Restored Camp Abbey: A boon to young church

“God lives at Camp Abbey,” said Monique Pontiff and other former campers, counselors and administrators Nov. 30 at the dedication of the newly renovated Camp Abbey Retreat Center in Covington. “This is the real deal. … Amazing things happened in our faith here. It guided us.”

The positive faith experiences at the camp by so many prompted Archbishop Gregory Aymond to restore the site not only for youth during the summer but for young adults and families.

“A few of us had the bright idea it needed to be opened, and here we are,” Archbishop Aymond jested while celebrating Mass in the chapel and blessing the buildings. He called the camp’s reopening an “important and historic day” for the archdiocese, an opportunity “for the formation and education of our young church.”

Just as the apostle Andrew – on whose feast day the dedication was held – pointed his brother Peter to Jesus, Archbishop Aymond said he hoped the camp and its workers would strengthen the faith of the young church and encourage youth to be examples for others.

“These buildings will teach our young people to be bold and courageous in living their faith,” Archbishop Aymond said.

John Smestad, director of the archdiocesan Catholic Youth Organization and Young Adult Ministry, called Camp Abbey a powerful place that has been a “faith home” to thousands of campers and counselors. He called it a labor of love to spearhead the project that included renovating five cabin buildings (sleeping 220 campers), the dining hall, administrative building, lodge and infirmary, and swimming pool.

Construction continues on a 2,500-square-foot addition to the dining hall to be used for breakout sessions.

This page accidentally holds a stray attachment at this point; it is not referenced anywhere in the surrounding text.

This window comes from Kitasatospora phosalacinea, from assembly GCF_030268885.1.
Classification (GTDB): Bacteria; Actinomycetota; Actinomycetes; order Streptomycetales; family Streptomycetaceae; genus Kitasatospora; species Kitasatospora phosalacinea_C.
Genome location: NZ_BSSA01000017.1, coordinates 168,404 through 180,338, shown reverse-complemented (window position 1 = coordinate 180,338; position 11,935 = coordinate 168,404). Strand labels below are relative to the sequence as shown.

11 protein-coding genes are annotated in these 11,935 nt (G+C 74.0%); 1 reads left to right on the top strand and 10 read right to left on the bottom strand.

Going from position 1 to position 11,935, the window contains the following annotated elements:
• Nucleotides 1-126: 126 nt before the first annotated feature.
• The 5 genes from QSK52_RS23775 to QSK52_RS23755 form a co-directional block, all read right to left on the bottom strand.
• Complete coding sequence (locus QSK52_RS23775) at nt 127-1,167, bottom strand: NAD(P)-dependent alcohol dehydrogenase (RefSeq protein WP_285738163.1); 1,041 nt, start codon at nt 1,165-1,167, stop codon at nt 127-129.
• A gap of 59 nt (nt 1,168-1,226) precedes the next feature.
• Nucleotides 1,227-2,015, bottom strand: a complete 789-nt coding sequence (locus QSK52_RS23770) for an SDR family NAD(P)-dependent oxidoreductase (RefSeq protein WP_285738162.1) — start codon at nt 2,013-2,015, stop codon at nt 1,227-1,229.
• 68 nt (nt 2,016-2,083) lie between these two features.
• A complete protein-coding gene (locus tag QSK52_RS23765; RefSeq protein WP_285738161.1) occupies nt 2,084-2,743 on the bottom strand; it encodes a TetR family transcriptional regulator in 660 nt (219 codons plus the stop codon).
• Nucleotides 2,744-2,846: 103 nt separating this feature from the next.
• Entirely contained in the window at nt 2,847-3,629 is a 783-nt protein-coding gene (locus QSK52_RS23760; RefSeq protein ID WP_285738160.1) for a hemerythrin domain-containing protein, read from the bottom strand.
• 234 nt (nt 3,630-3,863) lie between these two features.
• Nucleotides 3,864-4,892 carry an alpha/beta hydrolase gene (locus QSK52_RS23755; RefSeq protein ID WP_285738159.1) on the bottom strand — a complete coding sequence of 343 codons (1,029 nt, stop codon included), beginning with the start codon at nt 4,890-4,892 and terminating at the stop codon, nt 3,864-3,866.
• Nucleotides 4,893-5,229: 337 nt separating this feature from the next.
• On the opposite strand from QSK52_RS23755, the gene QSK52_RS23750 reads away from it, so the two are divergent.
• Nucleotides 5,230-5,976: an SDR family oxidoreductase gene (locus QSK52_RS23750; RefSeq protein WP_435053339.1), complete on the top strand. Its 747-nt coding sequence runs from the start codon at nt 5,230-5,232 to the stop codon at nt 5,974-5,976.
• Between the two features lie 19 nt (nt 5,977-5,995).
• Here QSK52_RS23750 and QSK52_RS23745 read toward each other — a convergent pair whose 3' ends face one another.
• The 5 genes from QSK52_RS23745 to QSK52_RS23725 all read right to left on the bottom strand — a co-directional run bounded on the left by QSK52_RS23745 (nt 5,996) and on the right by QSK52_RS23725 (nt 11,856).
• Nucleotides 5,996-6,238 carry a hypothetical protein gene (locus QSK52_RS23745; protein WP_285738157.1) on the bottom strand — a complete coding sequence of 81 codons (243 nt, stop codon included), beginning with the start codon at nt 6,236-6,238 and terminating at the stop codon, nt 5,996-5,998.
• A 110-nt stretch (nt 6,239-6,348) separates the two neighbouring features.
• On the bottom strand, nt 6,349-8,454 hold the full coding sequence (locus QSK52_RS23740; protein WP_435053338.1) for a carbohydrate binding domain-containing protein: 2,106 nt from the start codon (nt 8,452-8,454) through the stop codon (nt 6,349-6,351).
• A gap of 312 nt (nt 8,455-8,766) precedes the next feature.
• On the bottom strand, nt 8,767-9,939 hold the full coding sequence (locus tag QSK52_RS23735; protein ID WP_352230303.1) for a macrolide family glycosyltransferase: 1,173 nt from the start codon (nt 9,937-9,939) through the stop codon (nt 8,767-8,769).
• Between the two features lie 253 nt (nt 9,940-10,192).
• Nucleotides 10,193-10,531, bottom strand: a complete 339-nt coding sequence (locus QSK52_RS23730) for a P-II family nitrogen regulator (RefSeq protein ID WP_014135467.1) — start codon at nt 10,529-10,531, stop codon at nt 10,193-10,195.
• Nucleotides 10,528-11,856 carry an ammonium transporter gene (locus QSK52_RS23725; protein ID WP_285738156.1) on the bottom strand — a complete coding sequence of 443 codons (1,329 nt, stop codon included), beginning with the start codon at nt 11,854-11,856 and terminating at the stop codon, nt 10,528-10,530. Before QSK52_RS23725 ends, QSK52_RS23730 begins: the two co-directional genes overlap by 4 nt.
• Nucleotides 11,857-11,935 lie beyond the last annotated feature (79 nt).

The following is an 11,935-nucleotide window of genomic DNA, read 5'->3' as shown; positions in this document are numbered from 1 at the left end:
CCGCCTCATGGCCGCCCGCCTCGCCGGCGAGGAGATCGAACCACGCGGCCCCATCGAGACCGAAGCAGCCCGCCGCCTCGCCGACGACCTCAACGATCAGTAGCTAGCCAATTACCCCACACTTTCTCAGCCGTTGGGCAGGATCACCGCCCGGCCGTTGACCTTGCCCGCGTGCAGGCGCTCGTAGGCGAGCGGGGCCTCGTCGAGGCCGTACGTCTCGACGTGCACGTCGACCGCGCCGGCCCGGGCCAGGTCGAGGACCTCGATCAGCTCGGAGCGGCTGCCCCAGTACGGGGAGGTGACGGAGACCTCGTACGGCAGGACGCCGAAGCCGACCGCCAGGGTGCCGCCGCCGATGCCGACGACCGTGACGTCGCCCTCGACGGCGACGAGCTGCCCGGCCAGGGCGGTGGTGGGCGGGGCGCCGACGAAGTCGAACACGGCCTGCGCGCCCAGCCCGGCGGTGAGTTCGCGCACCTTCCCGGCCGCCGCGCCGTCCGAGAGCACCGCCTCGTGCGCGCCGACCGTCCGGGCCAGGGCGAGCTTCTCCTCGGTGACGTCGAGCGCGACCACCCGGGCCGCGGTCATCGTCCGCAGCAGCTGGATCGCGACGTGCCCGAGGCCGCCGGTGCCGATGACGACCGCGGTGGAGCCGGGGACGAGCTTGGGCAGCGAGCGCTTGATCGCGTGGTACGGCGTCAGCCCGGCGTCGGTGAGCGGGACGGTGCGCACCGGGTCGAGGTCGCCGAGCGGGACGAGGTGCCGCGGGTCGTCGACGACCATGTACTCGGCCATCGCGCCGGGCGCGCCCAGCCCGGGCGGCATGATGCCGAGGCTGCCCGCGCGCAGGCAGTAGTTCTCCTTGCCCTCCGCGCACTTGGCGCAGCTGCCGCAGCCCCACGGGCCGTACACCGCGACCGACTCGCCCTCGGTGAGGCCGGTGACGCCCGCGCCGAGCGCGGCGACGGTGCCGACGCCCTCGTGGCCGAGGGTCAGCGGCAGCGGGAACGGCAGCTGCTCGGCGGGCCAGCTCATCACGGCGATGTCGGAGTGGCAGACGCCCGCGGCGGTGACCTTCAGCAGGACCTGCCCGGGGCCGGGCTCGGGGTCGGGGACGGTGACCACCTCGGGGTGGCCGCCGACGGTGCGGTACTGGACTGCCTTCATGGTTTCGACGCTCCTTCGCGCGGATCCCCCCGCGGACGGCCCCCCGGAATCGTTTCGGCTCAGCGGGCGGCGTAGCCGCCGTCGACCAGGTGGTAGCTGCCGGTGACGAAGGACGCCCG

Generous donations

The renovation was made possible by two donations of $1 million each from Tom and Gayle Benson and the Stella Roman Foundation. Archbishop Aymond was humbled by the Bensons’ unrestricted gift. When told his gift would benefit youth, Tom Benson said he wholeheartedly agreed.

“I’m a big proponent of the youth,” Benson said. “With the (New Orleans) Saints, we have youth at the training facility every weekend. After all, they are our future.”

Benedictine Abbot Justin Brown of St. Joseph Abbey, from whom the Archdiocese of New Orleans is leasing the property for $1 a year, is pleased how the archdiocese overhauled the site and kept in mind the importance of fortifying faith in youth and young adults.

“We were hoping it would be used for the youth in the future,” Abbot Justin said. “We’re happy and grateful to the archdiocese and the archbishop.”

Father John Arnone, pastor of Our Lady of Lourdes, Violet, and St. Bernard churches, was Camp Abbey’s assistant director for two years and general program manager for one year while studying at St. Ben’s. He was master of ceremonies at the dedication.

“It’s exciting (to see the renovations),” he said. “We took the good, and we are going to build on it and make it better.”

Wonderful memories

Former camper, counselor and administrator Billy O’Regan said the camp has always been a spiritual place for those who attended. Meeting seminarians opened the possibility of a religious vocation and shaped his life.

“This was and will be a camp for the kids in the summer to experience the big church, the diocesan-wide church with a capital ‘C,’” O’Regan said. “We don’t have that year-round, where kids can be kids, experience faith and have the Eucharist multiple times during the week.”

In addition to summer camp, Camp Abbey Retreat Center will host retreats, community meetings and events year-round.

Archbishop Aymond also is coordinating family retreats at the center with Jason Angelette, the Willwoods Community’s faith and marriage ministry director. Reservations are ongoing for “A Family That Prays” retreat weekend in November 2012 where parents will use St. Joseph Abbey Christian Life Center, and children will use Camp Abbey Retreat Center and come together at retreat’s end for family-centered presentations at Camp Abbey.

Angelette wants to capture the insights gained by couples and youth individually on retreats by bringing them together on the same weekend to further their faith and “grow in Christ as a family.”

Christine Bordelon can be reached at cbordelon@clarion herald.org.

 

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